Downfall vulnerability may affect Intel Macs; usual precautions recommended


A newly-discovered Downfall vulnerability found in Intel chips may affect older Macs powered by these processors …

A new variant of Spectre and Meltdown

Back in 2018, a major security flaw was found in both Intel and ARM chips, which could be exploited by two attacks known as Spectre and Meltdown.

It was a huge deal because it was a hardware-level bug affecting about a decade’s worth of processors, and while Apple successfully patched it, that came at the cost of a performance hit.

A year later, a new variant was discovered – but this one couldn’t be exploited by machines running macOS, so was only a concern to those running Windows on their Mac.

Downfall vulnerability

Now security researcher Daniel Moghimi has discovered an additional variant, known as the Downfall vulnerability.

Downfall attacks target a critical weakness found in billions of modern processors used in personal and cloud computers. This vulnerability, identified as CVE-2022-40982, enables a user to access and steal data from other users who share the same computer. For instance, a malicious app obtained from an app store could use the Downfall attack to steal sensitive information like passwords, encryption keys, and private data such as banking details, personal emails, and messages […]

The vulnerability is caused by memory optimization features in Intel processors that unintentionally reveal internal hardware registers to software. This allows untrusted software to access data stored by other programs, which should not normally be accessible.

The flaw is found in every Intel CPU from Skylake through to the 12th-gen Alder Lake.

Unclear whether Macs are vulnerable

If you have an Intel Mac from 2016 onward (or a late-2015 iMac), then the flaw is present in your CPU.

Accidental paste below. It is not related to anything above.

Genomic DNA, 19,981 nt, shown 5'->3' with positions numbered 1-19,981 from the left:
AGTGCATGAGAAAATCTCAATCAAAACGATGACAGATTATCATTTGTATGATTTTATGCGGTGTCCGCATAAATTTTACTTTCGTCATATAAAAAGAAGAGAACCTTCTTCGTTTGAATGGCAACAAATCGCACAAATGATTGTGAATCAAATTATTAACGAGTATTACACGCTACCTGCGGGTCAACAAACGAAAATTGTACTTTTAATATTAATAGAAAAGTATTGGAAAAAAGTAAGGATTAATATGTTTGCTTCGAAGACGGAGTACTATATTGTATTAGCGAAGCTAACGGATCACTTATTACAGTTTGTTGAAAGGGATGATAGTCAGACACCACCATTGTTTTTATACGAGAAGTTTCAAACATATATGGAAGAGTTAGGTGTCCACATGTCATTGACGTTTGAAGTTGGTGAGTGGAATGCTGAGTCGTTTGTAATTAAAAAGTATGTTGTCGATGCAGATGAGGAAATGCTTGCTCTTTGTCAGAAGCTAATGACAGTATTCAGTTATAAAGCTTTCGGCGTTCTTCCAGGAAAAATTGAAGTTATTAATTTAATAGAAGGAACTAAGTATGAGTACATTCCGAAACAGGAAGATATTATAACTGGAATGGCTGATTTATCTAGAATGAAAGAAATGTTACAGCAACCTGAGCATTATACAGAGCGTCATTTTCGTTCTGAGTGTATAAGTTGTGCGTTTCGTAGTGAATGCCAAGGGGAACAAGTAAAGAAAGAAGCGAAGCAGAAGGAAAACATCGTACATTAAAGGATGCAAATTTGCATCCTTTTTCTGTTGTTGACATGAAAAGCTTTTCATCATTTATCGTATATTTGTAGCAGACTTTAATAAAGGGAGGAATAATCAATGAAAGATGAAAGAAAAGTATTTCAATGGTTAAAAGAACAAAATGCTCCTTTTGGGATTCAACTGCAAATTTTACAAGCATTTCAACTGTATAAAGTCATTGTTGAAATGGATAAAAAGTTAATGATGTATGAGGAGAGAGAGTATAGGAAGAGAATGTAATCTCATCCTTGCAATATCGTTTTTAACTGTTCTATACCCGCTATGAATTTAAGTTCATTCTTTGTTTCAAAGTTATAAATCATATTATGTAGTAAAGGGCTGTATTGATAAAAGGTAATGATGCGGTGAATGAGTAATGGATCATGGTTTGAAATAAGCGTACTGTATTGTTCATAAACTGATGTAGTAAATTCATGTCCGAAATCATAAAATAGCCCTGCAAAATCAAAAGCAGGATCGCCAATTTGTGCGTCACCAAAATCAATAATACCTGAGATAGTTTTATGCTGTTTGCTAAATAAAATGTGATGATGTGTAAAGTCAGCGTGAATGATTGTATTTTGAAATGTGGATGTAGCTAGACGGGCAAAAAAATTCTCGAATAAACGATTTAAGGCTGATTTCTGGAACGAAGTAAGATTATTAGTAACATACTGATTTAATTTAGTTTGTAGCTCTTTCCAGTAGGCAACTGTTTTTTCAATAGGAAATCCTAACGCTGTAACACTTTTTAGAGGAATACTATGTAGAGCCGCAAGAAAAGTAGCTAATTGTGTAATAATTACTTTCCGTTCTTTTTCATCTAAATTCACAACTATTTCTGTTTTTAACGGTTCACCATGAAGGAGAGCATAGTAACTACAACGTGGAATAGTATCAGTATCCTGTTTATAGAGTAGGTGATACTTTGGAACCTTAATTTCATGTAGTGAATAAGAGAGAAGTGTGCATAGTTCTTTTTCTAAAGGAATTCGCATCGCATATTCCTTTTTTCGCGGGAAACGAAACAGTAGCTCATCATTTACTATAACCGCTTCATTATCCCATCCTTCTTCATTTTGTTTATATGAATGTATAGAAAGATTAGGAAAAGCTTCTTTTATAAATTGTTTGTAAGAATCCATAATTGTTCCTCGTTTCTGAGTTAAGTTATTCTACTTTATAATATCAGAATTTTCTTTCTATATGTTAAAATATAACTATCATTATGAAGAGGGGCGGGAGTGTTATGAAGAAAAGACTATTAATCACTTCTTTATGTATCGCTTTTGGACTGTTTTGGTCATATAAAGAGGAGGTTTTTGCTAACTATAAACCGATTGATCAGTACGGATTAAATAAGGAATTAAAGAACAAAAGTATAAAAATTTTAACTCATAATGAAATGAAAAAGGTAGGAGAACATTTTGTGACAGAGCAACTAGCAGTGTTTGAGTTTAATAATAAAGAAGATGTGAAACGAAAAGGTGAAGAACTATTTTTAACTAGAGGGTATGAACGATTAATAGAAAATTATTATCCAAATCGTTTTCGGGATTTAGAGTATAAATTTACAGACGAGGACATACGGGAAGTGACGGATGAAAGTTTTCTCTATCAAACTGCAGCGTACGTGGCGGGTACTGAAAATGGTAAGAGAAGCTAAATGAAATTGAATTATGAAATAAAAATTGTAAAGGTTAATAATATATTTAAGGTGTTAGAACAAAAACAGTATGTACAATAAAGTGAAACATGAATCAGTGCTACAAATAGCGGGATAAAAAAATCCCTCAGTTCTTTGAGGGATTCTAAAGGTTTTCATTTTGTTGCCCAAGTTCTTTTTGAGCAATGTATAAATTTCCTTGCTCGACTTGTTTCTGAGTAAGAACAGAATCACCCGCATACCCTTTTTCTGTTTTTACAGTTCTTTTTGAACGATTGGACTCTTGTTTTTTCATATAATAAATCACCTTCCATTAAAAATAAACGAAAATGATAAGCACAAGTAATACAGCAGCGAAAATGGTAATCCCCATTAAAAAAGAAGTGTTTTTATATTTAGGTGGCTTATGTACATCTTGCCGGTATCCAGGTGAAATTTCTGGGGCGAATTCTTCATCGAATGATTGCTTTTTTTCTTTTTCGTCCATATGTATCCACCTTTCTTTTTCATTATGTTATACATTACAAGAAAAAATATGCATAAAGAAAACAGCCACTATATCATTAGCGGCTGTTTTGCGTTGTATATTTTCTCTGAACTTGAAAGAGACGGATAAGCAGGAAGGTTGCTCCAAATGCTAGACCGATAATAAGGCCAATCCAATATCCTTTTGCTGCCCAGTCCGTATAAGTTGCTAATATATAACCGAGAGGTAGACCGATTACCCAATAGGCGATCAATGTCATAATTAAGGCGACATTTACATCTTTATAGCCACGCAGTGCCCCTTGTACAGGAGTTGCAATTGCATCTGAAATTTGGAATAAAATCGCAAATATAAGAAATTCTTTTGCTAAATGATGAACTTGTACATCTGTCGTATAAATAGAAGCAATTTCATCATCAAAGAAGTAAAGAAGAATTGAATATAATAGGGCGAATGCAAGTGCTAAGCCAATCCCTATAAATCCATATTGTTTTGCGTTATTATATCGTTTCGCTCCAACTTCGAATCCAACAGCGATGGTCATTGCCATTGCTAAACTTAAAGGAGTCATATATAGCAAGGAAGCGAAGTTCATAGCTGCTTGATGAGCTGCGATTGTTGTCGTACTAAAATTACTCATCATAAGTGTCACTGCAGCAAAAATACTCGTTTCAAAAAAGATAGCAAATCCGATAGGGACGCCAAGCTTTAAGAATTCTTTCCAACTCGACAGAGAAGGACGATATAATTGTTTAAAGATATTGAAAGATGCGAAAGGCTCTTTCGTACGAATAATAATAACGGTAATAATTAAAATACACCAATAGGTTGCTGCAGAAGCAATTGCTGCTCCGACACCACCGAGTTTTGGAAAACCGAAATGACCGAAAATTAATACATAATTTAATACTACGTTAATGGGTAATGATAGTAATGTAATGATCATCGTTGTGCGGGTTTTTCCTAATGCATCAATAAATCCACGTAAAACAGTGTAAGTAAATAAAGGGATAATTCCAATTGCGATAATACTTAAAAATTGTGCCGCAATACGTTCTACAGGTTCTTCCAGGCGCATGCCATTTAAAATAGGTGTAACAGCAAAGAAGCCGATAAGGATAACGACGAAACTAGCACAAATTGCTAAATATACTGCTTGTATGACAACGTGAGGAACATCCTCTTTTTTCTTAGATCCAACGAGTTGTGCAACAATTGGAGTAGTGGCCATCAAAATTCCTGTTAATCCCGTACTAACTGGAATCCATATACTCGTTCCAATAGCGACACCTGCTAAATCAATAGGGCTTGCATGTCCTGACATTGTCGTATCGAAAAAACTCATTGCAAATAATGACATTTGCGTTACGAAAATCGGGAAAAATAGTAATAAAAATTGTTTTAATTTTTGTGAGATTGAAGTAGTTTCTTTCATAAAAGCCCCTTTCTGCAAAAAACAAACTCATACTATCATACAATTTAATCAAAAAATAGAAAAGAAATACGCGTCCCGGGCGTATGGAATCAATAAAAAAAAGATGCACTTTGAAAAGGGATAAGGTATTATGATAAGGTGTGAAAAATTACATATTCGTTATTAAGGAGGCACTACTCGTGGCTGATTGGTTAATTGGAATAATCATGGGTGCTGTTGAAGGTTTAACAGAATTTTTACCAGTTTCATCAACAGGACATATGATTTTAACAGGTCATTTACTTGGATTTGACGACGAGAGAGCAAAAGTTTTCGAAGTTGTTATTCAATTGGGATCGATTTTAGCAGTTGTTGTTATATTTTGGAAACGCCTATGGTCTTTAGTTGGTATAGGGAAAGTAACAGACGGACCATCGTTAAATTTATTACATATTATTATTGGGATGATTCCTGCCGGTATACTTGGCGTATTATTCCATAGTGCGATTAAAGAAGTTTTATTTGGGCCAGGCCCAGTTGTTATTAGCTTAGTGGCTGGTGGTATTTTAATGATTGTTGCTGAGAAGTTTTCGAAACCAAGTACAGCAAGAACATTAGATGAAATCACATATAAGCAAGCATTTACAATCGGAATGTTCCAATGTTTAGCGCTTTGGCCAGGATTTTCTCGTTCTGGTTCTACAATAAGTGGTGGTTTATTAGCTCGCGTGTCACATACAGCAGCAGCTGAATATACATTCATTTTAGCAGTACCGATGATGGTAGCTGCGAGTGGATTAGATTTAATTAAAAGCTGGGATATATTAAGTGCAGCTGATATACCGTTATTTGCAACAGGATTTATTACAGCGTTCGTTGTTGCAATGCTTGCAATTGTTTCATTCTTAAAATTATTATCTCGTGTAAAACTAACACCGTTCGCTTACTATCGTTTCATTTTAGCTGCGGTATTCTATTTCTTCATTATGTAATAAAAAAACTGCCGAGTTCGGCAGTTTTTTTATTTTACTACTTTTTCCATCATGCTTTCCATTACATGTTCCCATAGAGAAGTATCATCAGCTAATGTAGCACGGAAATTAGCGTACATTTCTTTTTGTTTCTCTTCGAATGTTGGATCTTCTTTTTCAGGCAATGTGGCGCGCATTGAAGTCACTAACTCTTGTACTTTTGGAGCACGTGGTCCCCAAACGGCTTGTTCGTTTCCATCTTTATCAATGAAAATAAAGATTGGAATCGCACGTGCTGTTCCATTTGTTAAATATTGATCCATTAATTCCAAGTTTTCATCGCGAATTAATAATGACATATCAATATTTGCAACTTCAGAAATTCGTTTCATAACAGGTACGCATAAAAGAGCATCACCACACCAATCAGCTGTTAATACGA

However, as Macworld notes, this doesn’t necessarily mean that the vulnerability can actually be exploited on Macs.

Macs are sort of unique. Intel Macs used custom motherboards and firmware, some even have the T2 processor that manages a lot of stuff. It doesn’t seem as though any of this would necessarily prevent an attack using the Downfall vulnerability, but it’s hard to know until we get confirmation from Apple. We’ve reached out for clarification and will update this article if someone responds.

The usual precautions apply

Either way, the best protection against these sorts of exploits is to follow standard cybersecurity precautions to block malware which could take advantage of them. You’ll find full details in that link, but the quick checklist is:

  • Only ever download apps from the Mac App Store and trusted developers
  • Use strong, unique passwords for every website
  • Don’t use real info when answering standard security questions
  • Use two-factor authentication whenever it is offered
  • Never click on links sent via email unless you are certain it is genuine
  • Guard against bank fraud
  • Ideally, never access sensitive sites on public wifi hotspots
  • If you have no choice, then use a trusted VPN service

Photo: Vishnu Mohanan/Unsplash

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